Snapshot Docker

Posted on kdekrita

Over the past few weeks I have been working on the Snapshot Docker, and now it is finished already. -))

The idea of snapshots is to make copies of the current document and allow users to return to them at a later time. This is a part of my whole Google Summer of Code project, which aims to bring Krita a better undo/redo system. When fully implemented, it will fully replace the current mechanism that stores actions with one that stores different states. That is to say, Krita will create a snapshot of the document for every undoable step.

Snapshot Docker is not only a feature requested by artists but also a experimental implementation of the clone-replace mechanism. It has the following key parts:

  1. Cloning the document, which is provided by KisDocument::lockAndCloneForSaving(), which is already implemented in master.

  2. Replace the current document by another one, which is previously cloned.

Part (1) is already implemented so the work falls mainly on Part (2). My original approach is to replace the document and image pointers in KisView and KisCanvas, but it is not viable since other parts of the program have signal/slot connections on the KisDocument and KisImage, and directly replacing the two pointers will not only fail to work but also cause weird crashes. After discussing with Dmitry, we find out that it is probably better not to touch these two pointers, but to replace the content within KisDocument and KisImage. It is therefore suggested that two member functions be made, namely KisDocument::copyFromDocument and KisImage::copyFromImage. These functions copies data from another document/image to the current one, avoiding the changes to the pointers inside the original instance. Eh, except for the nodes, since we have to reset and refresh the nodes in the image.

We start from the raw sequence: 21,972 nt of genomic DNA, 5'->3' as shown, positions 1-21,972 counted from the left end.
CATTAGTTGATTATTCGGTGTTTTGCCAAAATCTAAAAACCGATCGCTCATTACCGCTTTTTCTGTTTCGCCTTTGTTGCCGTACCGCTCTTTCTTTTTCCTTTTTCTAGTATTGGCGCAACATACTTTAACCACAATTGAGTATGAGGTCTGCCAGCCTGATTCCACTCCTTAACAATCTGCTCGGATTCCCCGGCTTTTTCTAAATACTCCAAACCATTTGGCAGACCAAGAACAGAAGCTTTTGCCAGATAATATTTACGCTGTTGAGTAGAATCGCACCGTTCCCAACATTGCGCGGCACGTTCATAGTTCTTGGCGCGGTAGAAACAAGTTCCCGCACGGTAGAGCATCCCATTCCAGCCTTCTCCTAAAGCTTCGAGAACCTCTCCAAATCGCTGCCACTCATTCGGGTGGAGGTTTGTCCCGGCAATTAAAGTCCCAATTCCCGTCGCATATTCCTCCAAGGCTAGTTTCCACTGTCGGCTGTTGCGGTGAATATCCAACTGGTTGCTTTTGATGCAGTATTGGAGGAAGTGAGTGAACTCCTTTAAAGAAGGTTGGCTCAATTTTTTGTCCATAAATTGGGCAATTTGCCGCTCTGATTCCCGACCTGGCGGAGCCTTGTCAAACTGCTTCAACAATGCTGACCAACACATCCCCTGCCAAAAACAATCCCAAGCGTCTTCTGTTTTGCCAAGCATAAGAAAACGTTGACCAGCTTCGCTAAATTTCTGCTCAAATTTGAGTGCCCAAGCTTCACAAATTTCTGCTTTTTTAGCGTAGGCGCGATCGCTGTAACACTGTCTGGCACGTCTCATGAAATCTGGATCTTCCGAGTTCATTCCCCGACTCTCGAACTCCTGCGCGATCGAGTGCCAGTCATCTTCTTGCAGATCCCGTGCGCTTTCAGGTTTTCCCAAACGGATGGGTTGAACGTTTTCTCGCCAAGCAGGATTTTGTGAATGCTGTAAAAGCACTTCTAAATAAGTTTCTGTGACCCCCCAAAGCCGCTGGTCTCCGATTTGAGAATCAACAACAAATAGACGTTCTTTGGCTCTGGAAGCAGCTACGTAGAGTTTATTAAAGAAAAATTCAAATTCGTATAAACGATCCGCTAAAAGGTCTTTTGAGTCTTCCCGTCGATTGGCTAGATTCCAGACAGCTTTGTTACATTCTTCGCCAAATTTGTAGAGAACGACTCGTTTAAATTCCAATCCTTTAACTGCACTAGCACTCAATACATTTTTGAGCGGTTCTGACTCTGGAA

It is also important to notify other parts of Krita about the change in the document. One important thing is tell the layer docker about the changes in the nodes (they are completely different), which is done using the KisImage::sigLayersChangedAsync() signal. The current activated node is also stored and restored, by using the strategy of linearizing the layer tree using a queue, and then finding the corresponding node in the cloned image. Note that when restoring, we are unable to find layer by uuid, since they should change when copied to the current image (the comments in KisImage says the only situation where we should keep the uuids is for saving).

Another interesting thing is the palettes. Krita 4.2.0 allows documents to store their own, local palettes. The palette list is but a QList<KoColorSet *>, meaning that only creating a new QList of the same pointers will not work. This is because, the palettes are controlled by canvas resource manager, which takes the responsibility to delete them. Therefore, when taking snapshots, we had better take deep copies of the KoColorSets. And then another problem comes: the snapshots own their KoColorSets because they are not controlled by the resource manager in any way; but the KisDocument in the view does not. So we have to set up another flag, ownsPaletteList, to tell the document whether it should delete the palettes in the destructor.

And now the work has shifted to the refactoring of kritaflake, the library that mainly handles vector layers and shapes. I converted the whole KoShape hierarchy to implicit sharing where possible, but some tests are broken. I am now on Windows, where unit tests do not run. I will continue the development of flake as soon as I get access to my Linux laptop.